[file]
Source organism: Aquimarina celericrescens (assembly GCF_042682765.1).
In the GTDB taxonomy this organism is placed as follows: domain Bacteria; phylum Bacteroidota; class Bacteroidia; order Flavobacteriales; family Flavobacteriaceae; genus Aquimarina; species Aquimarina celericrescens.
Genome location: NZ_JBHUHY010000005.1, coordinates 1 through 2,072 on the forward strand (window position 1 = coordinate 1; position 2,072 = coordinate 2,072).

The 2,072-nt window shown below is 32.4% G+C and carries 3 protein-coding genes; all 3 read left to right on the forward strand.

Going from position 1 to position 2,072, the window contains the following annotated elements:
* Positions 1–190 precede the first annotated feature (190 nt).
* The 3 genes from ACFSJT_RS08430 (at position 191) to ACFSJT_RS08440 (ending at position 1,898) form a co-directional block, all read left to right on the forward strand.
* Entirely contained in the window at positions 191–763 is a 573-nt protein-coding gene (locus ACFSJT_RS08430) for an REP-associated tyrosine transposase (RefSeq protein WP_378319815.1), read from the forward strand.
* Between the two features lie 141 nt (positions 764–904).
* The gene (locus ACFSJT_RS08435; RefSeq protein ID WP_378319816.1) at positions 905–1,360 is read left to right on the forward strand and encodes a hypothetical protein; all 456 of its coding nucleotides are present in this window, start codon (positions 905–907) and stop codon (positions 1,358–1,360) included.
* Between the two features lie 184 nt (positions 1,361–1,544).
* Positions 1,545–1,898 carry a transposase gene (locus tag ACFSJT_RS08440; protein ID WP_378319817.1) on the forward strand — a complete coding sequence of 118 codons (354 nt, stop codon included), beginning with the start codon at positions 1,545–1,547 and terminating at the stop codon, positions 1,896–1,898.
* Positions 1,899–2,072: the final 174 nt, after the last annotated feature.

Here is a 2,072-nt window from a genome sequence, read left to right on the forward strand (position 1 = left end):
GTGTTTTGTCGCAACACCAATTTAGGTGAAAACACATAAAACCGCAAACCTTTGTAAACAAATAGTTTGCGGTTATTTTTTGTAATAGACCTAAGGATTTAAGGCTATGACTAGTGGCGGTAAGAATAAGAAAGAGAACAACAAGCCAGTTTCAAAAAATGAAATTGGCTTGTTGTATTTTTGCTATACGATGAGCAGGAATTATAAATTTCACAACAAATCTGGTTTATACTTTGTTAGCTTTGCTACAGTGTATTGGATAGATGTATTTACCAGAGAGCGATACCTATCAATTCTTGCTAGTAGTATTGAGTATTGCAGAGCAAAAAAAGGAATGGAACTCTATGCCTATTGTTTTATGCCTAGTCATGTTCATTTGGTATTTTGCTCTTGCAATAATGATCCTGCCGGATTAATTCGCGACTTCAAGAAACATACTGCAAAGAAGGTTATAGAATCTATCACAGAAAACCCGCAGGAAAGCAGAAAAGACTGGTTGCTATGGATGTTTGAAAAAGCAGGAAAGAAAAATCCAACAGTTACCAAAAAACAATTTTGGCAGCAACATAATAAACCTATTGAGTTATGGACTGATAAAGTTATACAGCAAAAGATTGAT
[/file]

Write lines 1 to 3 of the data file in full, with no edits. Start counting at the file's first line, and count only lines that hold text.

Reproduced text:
Source organism: Aquimarina celericrescens (assembly GCF_042682765.1).
In the GTDB taxonomy this organism is placed as follows: domain Bacteria; phylum Bacteroidota; class Bacteroidia; order Flavobacteriales; family Flavobacteriaceae; genus Aquimarina; species Aquimarina celericrescens.
Genome location: NZ_JBHUHY010000005.1, coordinates 1 through 2,072 on the forward strand (window position 1 = coordinate 1; position 2,072 = coordinate 2,072).